A little-known priest is competing with Pope Francis for the Nobel Peace Prize this week – and has even been given the pontiff’s blessing.
Father Mussie Zerai, a 40-year-old Catholic priest of Eritrean descent, has been nominated for helping to save the lives of thousands of migrants and refugees crossing the Mediterranean by simply answering his mobile phone. Father Zerai is often woken up in the night by calls from migrants crying for help from flimsy boats taking on water, and from those inside stifling cargo compartments of lorries in the Sahara.
He then communicates the GPS co-ordinates of the migrants, who call him from satellite phones, to Italy’s coast guard and EU naval authorities so that rescue crews are launched.
Kristian Berg Hapviken, the head of Oslo’s Peace Research Institute, said Father Zerai is one of his favourites to win the Nobel Peace Prize, which is announced on Oct 9.
The Pope, nominated for his focus on social justice and the environment, would likely not be disappointed by such an outcome. Father Zerai told The Daily Telegraph yesterday that the two met earlier this year at a conference on human trafficking and shared harrowing survivor stories they had heard on the Sicilian island of Lampedusa.
“He told me, ‘Have courage, Father, keep going’,” recalls Father Zerai, who divides his time between Italy and Switzerland, where he ministers to the growing Eritrean diaspora. The telephone calls started in 2003, when he gave his number to a journalist who needed help translating the accounts of Eritreans stuck in Libyan detention camps. His number got passed along by word of mouth, then someone scrawled it on the wall of a Libyan prison.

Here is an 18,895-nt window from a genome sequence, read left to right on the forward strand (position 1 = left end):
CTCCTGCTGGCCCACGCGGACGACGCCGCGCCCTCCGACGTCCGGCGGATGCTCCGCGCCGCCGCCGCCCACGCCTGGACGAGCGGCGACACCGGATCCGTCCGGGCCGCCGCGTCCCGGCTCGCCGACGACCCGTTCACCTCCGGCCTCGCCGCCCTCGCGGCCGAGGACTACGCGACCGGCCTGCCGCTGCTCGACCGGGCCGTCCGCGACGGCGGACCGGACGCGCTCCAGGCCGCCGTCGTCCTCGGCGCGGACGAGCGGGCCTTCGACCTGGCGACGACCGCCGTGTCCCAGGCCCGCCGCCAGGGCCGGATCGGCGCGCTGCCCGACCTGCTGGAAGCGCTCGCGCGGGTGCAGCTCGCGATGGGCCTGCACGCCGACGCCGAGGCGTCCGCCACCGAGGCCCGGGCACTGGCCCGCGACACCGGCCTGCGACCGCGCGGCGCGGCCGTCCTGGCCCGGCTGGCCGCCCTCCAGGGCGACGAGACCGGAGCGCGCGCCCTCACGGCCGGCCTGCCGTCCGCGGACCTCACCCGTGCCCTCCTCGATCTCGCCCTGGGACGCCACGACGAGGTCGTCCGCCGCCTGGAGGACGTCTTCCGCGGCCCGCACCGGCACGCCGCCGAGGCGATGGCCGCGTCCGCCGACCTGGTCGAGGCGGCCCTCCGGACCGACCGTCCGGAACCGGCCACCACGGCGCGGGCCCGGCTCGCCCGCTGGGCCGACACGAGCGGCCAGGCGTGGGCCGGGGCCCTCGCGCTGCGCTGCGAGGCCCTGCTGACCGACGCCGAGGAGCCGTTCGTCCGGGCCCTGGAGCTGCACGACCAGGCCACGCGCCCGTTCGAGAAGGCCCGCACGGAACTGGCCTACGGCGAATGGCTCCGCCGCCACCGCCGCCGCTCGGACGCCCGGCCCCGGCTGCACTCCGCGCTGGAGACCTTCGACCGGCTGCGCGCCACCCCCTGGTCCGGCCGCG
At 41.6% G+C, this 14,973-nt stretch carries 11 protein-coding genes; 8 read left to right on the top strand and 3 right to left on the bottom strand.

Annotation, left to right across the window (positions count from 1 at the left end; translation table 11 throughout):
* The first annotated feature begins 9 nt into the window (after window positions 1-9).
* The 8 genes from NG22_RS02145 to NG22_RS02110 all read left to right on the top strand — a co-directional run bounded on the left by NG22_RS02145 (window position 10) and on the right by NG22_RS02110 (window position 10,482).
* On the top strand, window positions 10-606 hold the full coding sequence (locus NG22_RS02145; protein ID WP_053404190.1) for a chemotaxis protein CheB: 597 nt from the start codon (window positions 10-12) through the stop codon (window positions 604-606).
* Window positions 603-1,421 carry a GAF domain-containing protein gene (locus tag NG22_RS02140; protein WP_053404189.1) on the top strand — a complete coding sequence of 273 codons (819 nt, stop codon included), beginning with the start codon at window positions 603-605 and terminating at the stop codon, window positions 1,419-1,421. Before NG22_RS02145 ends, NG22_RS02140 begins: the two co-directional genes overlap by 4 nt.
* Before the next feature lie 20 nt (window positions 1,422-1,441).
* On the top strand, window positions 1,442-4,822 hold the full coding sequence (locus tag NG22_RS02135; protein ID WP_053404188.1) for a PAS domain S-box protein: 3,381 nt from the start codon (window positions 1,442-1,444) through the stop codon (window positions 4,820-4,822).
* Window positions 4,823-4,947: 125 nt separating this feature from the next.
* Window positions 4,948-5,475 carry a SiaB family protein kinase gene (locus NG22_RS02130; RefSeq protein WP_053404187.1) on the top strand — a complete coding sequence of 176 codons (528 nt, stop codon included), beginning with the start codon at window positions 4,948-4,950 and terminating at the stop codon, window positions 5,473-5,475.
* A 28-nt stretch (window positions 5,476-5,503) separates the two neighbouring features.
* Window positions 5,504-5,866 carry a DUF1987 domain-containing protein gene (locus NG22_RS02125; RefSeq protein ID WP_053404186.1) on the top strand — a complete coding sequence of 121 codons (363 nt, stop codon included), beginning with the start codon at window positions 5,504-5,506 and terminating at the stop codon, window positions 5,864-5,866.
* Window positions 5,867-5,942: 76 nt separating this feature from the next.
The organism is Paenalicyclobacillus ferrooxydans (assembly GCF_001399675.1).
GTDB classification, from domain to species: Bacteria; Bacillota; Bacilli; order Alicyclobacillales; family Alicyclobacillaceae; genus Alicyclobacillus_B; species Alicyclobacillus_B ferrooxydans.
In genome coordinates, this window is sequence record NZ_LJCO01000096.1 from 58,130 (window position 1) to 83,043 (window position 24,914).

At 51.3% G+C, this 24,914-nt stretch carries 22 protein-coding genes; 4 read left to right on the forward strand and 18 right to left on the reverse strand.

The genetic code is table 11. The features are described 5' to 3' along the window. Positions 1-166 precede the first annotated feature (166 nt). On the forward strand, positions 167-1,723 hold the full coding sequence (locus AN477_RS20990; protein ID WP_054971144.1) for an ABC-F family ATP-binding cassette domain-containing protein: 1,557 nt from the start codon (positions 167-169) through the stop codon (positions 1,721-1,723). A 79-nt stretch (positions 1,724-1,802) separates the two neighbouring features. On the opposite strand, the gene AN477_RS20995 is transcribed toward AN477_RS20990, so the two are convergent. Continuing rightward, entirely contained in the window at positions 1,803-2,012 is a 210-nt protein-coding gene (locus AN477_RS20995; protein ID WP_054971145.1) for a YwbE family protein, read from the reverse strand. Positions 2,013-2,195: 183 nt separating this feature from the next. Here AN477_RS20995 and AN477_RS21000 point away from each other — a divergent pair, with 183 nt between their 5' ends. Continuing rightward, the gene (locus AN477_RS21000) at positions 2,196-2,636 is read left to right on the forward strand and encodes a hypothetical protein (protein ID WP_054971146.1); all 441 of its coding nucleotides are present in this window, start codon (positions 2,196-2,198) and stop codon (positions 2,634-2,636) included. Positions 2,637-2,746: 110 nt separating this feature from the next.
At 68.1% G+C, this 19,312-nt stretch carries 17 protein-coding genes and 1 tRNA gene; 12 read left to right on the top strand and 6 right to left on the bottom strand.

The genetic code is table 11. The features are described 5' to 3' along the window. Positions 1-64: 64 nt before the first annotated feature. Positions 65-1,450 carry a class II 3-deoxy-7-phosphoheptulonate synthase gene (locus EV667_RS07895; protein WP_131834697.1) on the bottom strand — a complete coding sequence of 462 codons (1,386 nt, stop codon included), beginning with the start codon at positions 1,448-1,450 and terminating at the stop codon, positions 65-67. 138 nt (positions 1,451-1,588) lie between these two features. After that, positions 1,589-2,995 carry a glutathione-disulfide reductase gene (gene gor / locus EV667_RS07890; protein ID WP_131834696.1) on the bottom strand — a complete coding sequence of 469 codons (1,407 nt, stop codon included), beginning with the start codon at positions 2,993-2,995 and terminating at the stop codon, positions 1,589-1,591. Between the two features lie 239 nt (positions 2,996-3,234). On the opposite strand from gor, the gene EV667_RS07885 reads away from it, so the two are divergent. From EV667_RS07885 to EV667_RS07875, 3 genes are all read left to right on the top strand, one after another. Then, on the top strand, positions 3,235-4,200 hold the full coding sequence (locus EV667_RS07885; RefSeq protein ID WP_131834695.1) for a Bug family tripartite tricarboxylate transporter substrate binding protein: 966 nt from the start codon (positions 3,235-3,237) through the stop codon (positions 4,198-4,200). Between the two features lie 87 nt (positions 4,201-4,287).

Over the past 15 years, he has become a one-man crisis call centre for the Mediterranean as his mobile number spread across the detention centres and refugee camps of North Africa.
He now fields calls from as far away as Yemen and Indonesia. Overwhelmed, he founded the mostly volunteer “Watch the Med” call centre, today staffed by several dozen multilingual volunteers. Father Zerai, who is a counsellor at next month’s One Young World summit, a global forum for young leaders, said he does not expect to win the Nobel, but by being nominated he hopes migrants have been given a voice in an international community which too often turns a blind eye to horrors happening on its shores.
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